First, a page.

Study: Robotic RP offers low cancer recurrence rate

November 18, 2010

Nearly 87% of patients who underwent robot-assisted radical prostatectomy had no disease recurrence after 5 years, according to a recent multicenter study.

Nearly 87% of patients who underwent robot-assisted radical prostatectomy had no disease recurrence after 5 years, according to a recent multicenter study.

Mani Menon, MD, of Henry Ford Hospital’s Vattikuti Urology Institute, Detroit, and co-authors studied 1,384 men (mean age, 60 years) with moderately aggressive prostate cancer who underwent robot-assisted radical prostatectomy between September 2001 and May 2005.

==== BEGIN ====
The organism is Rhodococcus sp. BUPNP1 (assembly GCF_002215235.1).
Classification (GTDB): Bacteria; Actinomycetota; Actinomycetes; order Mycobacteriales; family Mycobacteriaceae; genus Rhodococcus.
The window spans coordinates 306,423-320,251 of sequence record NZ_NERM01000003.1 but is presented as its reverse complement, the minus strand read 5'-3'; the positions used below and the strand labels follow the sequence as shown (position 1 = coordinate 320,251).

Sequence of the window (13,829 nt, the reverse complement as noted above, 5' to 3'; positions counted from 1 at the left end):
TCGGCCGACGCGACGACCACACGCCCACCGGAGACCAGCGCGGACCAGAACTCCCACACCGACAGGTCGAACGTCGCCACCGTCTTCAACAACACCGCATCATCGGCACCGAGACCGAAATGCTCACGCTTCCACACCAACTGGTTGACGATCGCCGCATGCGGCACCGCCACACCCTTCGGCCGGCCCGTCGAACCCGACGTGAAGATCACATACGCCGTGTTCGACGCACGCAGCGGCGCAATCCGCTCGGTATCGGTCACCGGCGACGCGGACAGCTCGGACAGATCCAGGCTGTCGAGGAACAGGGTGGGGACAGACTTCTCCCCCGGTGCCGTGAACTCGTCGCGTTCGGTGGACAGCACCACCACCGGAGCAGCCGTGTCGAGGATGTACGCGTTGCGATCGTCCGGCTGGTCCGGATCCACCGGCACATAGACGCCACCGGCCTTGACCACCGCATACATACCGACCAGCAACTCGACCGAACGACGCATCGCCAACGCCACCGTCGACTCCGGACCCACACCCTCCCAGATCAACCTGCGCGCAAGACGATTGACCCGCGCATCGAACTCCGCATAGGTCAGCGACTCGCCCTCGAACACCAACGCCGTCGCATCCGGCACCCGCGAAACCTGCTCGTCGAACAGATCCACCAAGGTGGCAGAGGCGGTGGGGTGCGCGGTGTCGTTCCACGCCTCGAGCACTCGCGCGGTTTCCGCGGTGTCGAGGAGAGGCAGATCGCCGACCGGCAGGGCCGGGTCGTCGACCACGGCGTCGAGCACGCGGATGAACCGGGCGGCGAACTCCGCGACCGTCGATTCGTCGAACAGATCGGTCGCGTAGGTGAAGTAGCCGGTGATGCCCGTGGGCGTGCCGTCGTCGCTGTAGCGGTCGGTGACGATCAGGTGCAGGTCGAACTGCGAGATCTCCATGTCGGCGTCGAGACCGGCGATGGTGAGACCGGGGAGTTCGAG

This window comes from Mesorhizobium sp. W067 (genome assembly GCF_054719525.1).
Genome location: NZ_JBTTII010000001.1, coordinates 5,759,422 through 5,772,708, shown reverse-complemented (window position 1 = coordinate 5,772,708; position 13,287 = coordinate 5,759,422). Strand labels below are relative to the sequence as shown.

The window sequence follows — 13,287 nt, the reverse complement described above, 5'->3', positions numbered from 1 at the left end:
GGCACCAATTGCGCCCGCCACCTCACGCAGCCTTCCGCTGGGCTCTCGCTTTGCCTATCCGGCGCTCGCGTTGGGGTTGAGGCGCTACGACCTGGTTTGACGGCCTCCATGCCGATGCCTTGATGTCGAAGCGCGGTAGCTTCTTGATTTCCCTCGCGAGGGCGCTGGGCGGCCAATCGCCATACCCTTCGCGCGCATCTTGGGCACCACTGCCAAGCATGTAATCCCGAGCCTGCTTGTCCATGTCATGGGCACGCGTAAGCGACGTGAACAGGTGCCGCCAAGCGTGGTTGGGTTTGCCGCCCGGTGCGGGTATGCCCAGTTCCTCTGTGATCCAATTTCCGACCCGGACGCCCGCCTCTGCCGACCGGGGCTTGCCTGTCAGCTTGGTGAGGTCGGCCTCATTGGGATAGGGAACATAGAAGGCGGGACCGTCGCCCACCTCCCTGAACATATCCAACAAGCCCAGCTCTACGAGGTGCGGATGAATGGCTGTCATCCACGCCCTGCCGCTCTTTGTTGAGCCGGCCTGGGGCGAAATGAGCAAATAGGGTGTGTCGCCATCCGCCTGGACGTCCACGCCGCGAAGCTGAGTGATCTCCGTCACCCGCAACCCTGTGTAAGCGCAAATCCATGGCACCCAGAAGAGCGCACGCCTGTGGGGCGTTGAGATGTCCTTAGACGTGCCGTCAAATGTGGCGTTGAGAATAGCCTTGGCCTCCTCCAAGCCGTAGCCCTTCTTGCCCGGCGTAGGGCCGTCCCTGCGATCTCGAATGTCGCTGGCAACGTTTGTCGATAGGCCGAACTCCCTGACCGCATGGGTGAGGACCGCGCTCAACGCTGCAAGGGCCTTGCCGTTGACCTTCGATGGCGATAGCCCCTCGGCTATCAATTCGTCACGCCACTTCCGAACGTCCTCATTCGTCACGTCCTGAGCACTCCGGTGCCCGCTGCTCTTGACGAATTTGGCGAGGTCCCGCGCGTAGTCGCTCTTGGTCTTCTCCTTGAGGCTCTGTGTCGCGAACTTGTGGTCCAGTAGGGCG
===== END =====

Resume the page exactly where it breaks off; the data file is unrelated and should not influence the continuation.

The patients were checked for recurrence every 3 months during the first year after surgery, twice during the second year, then annually. A median follow-up of 5 years was used for the study.

The fact that deaths from prostate cancer occurred in only one of 1,000 patients per year of follow-up should provide a strong endorsement of the curative role of radical prostatectomy for patients with localized disease treated in the contemporary era, say the authors.

"With 5-year actuarial biochemical recurrence-free survival outcomes of 86.6%, robot-assisted radical prostatectomy appears to confer effective 5-year prostate cancer control," the authors wrote.

Results from the study were published online in European Urology (2010; 58:e53-e62).